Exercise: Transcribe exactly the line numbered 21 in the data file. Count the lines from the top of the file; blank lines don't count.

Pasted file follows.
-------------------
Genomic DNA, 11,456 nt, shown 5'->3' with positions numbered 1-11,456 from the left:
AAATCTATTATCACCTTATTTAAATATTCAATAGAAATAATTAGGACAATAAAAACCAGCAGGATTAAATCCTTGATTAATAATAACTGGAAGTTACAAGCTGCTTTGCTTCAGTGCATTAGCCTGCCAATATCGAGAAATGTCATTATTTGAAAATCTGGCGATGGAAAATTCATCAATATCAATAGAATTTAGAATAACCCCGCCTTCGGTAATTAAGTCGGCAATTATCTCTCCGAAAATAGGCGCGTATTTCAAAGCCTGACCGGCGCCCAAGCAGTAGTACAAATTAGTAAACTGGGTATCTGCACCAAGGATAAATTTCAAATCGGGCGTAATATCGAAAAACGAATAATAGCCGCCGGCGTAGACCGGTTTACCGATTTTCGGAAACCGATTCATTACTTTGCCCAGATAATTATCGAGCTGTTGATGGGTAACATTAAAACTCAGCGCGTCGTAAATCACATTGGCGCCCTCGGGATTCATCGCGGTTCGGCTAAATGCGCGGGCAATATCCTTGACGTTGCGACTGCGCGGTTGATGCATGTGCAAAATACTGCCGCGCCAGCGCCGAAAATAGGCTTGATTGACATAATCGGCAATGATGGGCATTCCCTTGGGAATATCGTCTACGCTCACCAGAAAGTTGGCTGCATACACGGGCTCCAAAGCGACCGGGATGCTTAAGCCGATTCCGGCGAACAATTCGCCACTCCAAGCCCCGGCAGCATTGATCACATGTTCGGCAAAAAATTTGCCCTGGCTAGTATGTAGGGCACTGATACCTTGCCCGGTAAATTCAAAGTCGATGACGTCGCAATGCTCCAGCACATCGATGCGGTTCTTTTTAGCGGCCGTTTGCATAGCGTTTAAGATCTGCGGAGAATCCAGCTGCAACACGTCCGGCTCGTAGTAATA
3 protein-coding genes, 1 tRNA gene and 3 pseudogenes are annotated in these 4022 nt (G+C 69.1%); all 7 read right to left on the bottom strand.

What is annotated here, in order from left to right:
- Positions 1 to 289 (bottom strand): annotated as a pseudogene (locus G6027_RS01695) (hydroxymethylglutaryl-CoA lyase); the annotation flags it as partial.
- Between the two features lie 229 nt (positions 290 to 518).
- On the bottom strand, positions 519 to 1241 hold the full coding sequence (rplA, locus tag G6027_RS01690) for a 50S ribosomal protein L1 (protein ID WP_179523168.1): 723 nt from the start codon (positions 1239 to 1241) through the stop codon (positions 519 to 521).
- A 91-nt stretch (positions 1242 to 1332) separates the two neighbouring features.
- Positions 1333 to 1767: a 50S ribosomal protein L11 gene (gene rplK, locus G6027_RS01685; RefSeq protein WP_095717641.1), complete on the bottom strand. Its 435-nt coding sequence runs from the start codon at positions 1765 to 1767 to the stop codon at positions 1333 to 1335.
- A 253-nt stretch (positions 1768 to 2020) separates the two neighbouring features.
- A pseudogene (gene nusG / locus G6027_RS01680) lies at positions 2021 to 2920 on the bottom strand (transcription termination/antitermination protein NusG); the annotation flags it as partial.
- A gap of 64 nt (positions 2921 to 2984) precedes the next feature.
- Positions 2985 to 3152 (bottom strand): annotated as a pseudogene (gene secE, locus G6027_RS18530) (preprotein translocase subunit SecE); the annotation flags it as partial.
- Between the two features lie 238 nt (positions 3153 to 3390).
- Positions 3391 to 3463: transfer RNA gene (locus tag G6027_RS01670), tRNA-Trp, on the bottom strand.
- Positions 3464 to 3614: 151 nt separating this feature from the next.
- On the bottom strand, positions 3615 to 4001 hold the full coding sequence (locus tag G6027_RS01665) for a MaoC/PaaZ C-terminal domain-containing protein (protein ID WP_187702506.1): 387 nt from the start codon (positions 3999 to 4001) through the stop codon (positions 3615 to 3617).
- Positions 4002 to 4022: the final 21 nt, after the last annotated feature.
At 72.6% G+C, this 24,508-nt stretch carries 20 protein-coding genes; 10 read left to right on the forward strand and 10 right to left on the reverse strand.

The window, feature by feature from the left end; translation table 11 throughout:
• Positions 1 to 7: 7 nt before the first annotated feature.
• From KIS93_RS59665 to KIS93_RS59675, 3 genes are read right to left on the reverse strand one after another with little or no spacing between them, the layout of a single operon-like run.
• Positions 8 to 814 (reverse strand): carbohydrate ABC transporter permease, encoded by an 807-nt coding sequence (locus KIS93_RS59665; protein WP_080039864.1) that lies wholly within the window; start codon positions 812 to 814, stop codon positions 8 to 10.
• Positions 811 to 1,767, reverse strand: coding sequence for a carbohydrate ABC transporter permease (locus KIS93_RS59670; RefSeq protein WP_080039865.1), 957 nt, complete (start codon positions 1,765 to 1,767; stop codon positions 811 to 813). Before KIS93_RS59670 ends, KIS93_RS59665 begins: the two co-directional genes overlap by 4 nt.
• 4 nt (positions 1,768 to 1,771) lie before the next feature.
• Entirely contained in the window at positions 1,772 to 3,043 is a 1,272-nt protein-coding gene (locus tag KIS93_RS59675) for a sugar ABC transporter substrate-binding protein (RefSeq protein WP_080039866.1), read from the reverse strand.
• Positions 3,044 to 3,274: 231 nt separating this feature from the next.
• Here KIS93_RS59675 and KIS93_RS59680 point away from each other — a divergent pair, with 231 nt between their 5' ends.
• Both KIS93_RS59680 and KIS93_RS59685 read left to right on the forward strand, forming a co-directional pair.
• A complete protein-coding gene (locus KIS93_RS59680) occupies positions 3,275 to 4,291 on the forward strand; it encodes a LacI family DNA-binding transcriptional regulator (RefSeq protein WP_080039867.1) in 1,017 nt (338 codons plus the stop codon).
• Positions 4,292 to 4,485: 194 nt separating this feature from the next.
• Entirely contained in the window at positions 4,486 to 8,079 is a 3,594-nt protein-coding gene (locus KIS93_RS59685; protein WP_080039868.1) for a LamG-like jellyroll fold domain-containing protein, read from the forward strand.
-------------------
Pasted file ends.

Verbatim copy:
• Positions 1 to 7: 7 nt before the first annotated feature.